199

particles as the input, which was obtained from CCSEM analysis. An oxidizing atmosphere was used as the input as well. The output was expressed in terms of percentage of liquid phase in each particle. An average result was finally given for each species. The calculated results are shown in Fig. 7. The Yaxis unit is expressed as the weight percentage of liquid phase in each compound. Less than 5 wt% of aluminosilicate was maintained in the liquid phase, indicating a solid state for the material. Therefore, the solid-to-particles pathway governs the transformation of inherent quartz and kaolinite. About 10–40 wt% of Ca or Fe aluminosilicate was kept in a liquid phase at 1200 8C, which indicates a semi-liquid phase, which should be due to the reaction of calcium/iron and aluminosilicate on the surface of the latter compound. In the post-flame zone, these partially molten particles condense again or agglomerate with each other to form larger clusters. Hence, a solid-semi-liquid-particles pathway should be the formation route. Furthermore, more than 60 wt% of alkali aluminosilicates was kept as liquid phase. Clearly, the reaction of vaporized alkali elements and aluminosilicate resulted in the formation of a total melt phase, and the condensation of its droplets led to formation of fine particulates in the exit gas. Therefore, a pathway of solid–liquid-particles should be adopted for the existence of alkali aluminosilicates in PM1C. 3.3. Formation of PM1 As suggested in Fig. 3, the major elements in PM are sulfur and phosphorus. The influence of these two elements was plotted as a function of the concentration of PM1, as shown in Fig. 8. The linear relationship confirmed the significant influence of these two elements. For the other volatile elements shown in Fig. 3, in principle, they may undergo physical and chemical changes after they vaporize. In this respect, the formation of PM1 is discussed in Sections 3.4 and 3.5.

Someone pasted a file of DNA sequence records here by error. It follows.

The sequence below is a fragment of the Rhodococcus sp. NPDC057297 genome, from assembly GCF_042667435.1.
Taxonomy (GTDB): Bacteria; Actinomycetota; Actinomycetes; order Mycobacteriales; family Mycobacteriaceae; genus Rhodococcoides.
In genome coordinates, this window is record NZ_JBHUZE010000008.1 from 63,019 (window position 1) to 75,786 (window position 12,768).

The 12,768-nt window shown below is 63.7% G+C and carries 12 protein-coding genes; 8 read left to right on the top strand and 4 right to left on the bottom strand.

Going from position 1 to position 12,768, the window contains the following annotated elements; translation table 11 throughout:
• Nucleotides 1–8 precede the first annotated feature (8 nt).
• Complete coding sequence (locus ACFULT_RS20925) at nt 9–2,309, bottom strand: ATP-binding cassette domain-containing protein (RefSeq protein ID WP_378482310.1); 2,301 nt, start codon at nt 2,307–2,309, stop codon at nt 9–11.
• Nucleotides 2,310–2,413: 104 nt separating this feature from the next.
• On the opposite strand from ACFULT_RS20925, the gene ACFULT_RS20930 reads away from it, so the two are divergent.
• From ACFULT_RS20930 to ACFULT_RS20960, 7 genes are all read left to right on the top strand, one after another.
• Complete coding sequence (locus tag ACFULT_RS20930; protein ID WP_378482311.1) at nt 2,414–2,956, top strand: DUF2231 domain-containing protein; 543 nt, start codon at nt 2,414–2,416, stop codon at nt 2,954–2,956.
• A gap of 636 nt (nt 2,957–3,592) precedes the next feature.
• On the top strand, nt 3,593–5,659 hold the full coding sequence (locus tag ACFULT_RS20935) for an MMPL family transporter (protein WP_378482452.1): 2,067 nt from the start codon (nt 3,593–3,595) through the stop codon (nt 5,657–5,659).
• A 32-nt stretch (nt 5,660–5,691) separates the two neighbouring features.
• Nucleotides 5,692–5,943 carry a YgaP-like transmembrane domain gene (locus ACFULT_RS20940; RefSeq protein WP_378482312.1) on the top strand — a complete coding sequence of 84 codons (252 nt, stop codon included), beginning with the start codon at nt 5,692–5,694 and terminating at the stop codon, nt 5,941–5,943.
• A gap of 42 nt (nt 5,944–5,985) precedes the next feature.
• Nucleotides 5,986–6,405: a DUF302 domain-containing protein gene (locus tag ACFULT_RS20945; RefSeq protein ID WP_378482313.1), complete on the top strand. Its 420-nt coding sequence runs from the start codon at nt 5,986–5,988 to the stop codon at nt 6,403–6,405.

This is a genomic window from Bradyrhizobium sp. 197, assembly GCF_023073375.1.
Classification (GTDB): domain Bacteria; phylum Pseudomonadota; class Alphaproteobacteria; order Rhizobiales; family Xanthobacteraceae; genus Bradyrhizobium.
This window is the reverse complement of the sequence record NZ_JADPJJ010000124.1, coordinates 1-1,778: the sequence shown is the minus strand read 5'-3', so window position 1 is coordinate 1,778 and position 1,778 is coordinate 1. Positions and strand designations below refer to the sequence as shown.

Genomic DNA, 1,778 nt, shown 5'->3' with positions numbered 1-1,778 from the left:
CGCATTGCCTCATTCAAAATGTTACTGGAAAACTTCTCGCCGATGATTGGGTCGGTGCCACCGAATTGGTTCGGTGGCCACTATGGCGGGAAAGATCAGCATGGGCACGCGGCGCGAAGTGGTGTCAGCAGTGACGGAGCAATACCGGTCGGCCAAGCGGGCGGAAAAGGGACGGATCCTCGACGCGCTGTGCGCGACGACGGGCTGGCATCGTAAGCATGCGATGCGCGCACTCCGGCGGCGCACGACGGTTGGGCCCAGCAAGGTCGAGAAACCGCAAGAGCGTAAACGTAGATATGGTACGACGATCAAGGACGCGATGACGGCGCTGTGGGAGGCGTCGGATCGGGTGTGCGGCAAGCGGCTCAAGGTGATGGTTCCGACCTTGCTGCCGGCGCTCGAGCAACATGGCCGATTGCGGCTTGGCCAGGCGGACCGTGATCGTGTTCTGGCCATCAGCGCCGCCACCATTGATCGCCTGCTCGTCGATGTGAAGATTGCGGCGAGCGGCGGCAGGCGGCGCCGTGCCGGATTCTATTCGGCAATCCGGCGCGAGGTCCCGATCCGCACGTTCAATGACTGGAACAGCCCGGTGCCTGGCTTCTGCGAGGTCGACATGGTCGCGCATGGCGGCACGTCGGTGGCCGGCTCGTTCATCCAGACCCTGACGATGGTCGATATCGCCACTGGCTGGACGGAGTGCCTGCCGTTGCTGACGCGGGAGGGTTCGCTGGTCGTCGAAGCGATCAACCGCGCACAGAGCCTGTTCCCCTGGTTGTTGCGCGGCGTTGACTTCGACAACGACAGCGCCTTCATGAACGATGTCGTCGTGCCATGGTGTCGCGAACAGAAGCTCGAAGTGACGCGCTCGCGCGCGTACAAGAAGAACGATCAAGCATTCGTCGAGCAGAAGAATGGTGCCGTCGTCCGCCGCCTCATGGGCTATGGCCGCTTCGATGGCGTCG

100

80

Na/K Al-silicate

Ca sulfate WFG BT YZLS YZHS

60

Wt%

Iron Oxide Alkali Al-silicate

Ca/Fe Al-silicate

40

Ca/Fe Al-silicate Al-silicate

20

Al-silicate Quartz

0 700

0

20

40

60

80

100

800

900

1000 1100 1200 1300 1400 1500 1600 Reaction temperature, oC

Wt%

Fig. 6. Chemical species in the size of 2.5 mm.

Fig. 7. Predicted percentage of liquid amount in each phase in the size range of 2.5 mm.

200

L. Zhang, Y. Ninomiya / Fuel 85 (2006) 194–203

Concentration of PM1,µ g/g_ash

14000

12000

10000

8000

6000 0

1 2 3 4 Contents of S and P in raw coals, wt%

5

Fig. 8. Relationship between the formation of PM1 with the SO3 and P2O5 content in raw coals.

3.4. Vaporization of metals Fig. 9 displays the degree of vaporization for the studied elements, where the values for the Y-axis, i.e. the degree of vaporization, was calculated using the following equation: Degree of vapourization of Mð%Þ  Z Concentration of M in PM1=10 ½mg=m3 N !exit gas amount½m3 N=min

(1)

!10 =fcoal feed rate½g=min !concenration of M in coal½g=gg K4

Here, M represents the individual elements listed on the X-axis in Fig. 9. The vaporization of alkali elements was calculated on the basis of their content in PM10; meanwhile the content of other metals in PM1 was used for the vaporization calculation. This is because a portion of the alkali metals is deposited on the large mode as shown in Fig. 3. In addition, the results for each metal are shown as a bar that represents the range of the degree of vaporization for this metal. The upper end is the maximum value and the lower end the minimum. The coal type

Wt% of organic and included metals transferred into PM1

70 60 50 40 30 20 10 0 Al

Si

Ca

Mg

Fe

K

Na

Fig. 9. Weight percentage of individual metals transferred into PM1.